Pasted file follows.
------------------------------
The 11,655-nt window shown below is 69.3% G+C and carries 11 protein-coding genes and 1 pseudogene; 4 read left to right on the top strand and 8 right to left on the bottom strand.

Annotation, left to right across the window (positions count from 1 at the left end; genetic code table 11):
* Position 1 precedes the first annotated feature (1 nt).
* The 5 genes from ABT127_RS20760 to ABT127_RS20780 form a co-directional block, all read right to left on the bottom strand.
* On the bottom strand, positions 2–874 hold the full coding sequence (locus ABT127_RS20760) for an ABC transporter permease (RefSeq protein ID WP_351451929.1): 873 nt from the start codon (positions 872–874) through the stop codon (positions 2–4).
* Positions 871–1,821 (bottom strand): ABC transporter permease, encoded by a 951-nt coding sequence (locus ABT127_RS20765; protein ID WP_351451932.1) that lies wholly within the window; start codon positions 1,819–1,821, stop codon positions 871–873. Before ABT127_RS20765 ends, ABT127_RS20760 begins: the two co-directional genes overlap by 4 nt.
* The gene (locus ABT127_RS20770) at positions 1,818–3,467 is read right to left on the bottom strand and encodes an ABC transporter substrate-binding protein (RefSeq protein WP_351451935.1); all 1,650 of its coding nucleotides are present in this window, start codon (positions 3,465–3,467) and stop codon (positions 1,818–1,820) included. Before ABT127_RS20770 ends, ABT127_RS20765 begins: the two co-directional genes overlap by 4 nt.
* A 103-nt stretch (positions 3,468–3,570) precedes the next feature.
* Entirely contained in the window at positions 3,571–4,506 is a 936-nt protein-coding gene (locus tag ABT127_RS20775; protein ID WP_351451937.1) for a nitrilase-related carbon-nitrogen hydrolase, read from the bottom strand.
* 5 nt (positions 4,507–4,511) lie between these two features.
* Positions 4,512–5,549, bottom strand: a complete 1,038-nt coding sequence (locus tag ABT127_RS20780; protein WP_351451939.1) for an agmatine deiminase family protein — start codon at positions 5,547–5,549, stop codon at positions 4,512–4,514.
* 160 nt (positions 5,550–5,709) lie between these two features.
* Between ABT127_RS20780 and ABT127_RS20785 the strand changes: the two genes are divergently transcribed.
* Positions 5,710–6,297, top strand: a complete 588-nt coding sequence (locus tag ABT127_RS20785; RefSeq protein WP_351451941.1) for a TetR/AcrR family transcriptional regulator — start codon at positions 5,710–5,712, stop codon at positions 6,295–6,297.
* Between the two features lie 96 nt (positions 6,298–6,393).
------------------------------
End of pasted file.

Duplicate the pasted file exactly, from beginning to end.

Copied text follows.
The 11,655-nt window shown below is 69.3% G+C and carries 11 protein-coding genes and 1 pseudogene; 4 read left to right on the top strand and 8 right to left on the bottom strand.

Annotation, left to right across the window (positions count from 1 at the left end; genetic code table 11):
* Position 1 precedes the first annotated feature (1 nt).
* The 5 genes from ABT127_RS20760 to ABT127_RS20780 form a co-directional block, all read right to left on the bottom strand.
* On the bottom strand, positions 2–874 hold the full coding sequence (locus ABT127_RS20760) for an ABC transporter permease (RefSeq protein ID WP_351451929.1): 873 nt from the start codon (positions 872–874) through the stop codon (positions 2–4).
* Positions 871–1,821 (bottom strand): ABC transporter permease, encoded by a 951-nt coding sequence (locus ABT127_RS20765; protein ID WP_351451932.1) that lies wholly within the window; start codon positions 1,819–1,821, stop codon positions 871–873. Before ABT127_RS20765 ends, ABT127_RS20760 begins: the two co-directional genes overlap by 4 nt.
* The gene (locus ABT127_RS20770) at positions 1,818–3,467 is read right to left on the bottom strand and encodes an ABC transporter substrate-binding protein (RefSeq protein WP_351451935.1); all 1,650 of its coding nucleotides are present in this window, start codon (positions 3,465–3,467) and stop codon (positions 1,818–1,820) included. Before ABT127_RS20770 ends, ABT127_RS20765 begins: the two co-directional genes overlap by 4 nt.
* A 103-nt stretch (positions 3,468–3,570) precedes the next feature.
* Entirely contained in the window at positions 3,571–4,506 is a 936-nt protein-coding gene (locus tag ABT127_RS20775; protein ID WP_351451937.1) for a nitrilase-related carbon-nitrogen hydrolase, read from the bottom strand.
* 5 nt (positions 4,507–4,511) lie between these two features.
* Positions 4,512–5,549, bottom strand: a complete 1,038-nt coding sequence (locus tag ABT127_RS20780; protein WP_351451939.1) for an agmatine deiminase family protein — start codon at positions 5,547–5,549, stop codon at positions 4,512–4,514.
* 160 nt (positions 5,550–5,709) lie between these two features.
* Between ABT127_RS20780 and ABT127_RS20785 the strand changes: the two genes are divergently transcribed.
* Positions 5,710–6,297, top strand: a complete 588-nt coding sequence (locus tag ABT127_RS20785; RefSeq protein WP_351451941.1) for a TetR/AcrR family transcriptional regulator — start codon at positions 5,710–5,712, stop codon at positions 6,295–6,297.
* Between the two features lie 96 nt (positions 6,298–6,393).